It might be one of the least talked about legal issues splitting our nation's courts right now, though we've certainly done our share of babbling about it. It's the resentencing of juvenile lifers, a question that has led to intra-state (federal and state courts conflicting) and interstate splits, with more courts than we can count coming down on both sides of the question since the U.S. Supreme Court's Miller v. Alabama decision in 2012.
What's the issue? Miller held that juveniles must be afforded an "individualized" determination of the offender's age, childhood, life experience, degree of responsibility the youth was capable of exercising, and the chances for rehabilitation -- essentially a heavily scrutinized review that is supposed to limit the amount of life-without-parole sentences.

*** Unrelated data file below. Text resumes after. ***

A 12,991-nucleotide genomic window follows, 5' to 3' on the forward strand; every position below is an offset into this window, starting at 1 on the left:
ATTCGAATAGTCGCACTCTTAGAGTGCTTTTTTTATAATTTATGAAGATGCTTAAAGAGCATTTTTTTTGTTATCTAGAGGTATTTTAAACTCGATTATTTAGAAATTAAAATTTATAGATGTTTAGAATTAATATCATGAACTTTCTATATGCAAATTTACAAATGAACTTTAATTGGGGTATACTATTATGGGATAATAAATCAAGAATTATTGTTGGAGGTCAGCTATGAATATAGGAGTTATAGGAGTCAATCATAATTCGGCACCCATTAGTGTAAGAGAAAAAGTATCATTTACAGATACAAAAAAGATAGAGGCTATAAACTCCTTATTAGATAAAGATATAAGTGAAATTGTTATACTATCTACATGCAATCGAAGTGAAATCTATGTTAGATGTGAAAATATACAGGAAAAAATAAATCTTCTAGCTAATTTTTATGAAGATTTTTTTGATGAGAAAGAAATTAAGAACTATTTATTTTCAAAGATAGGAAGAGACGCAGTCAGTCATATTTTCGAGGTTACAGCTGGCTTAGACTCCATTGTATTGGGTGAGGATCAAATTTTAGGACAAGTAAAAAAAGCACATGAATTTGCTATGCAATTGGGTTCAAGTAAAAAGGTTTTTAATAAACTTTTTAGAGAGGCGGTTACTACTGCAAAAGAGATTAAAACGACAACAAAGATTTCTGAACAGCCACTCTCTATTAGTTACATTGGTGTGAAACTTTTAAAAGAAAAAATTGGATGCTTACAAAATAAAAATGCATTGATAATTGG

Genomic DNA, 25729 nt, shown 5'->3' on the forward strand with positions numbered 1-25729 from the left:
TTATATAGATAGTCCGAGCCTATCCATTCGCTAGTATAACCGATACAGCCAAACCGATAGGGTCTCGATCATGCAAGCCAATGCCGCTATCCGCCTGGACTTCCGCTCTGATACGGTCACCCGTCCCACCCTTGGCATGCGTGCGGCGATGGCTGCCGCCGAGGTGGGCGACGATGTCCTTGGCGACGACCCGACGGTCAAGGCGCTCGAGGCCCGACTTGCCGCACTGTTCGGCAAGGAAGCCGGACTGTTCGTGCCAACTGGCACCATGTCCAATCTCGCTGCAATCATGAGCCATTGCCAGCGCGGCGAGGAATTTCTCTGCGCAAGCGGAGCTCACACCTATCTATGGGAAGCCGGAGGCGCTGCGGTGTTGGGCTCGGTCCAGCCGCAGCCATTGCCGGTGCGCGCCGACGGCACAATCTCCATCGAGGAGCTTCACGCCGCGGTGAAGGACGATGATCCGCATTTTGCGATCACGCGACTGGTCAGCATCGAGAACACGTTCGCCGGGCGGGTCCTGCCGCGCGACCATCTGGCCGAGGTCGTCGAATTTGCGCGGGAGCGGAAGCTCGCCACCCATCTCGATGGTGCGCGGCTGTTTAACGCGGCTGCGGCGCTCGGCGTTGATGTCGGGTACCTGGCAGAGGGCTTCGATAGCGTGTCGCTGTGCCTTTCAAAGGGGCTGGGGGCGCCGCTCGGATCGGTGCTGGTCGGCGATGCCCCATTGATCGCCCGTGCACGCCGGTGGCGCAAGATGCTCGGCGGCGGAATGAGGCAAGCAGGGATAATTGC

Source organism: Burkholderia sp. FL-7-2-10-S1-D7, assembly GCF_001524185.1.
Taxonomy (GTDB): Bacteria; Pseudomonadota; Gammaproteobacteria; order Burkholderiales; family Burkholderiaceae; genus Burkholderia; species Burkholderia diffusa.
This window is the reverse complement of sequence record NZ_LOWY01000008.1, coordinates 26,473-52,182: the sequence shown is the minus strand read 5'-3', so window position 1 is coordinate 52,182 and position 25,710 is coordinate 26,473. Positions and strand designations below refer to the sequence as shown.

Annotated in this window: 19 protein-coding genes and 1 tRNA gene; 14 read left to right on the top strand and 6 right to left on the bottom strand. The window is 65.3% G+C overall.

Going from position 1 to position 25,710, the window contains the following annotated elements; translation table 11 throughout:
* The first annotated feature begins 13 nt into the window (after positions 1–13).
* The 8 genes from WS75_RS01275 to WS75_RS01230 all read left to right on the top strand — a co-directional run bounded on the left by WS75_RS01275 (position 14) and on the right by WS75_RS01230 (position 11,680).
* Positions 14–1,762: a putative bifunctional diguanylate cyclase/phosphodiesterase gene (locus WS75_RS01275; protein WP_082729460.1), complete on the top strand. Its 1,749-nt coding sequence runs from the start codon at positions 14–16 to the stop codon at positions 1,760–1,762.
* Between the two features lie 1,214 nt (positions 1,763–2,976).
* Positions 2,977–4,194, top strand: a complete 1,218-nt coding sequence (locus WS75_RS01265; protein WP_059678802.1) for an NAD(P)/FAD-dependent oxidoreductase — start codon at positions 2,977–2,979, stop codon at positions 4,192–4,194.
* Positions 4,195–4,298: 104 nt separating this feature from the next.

Now, U.S. District Judge Timothy Savage of the Eastern District of Pennsylvania has joined the discussion, holding that Miller is retroactive -- a holding that is made ever the more interesting by the Pennsylvania Supreme Court's holding late last year that Miller is not retroactive.
Want to spend more time practicing, and less time advertising? Leave the marketing to the experts.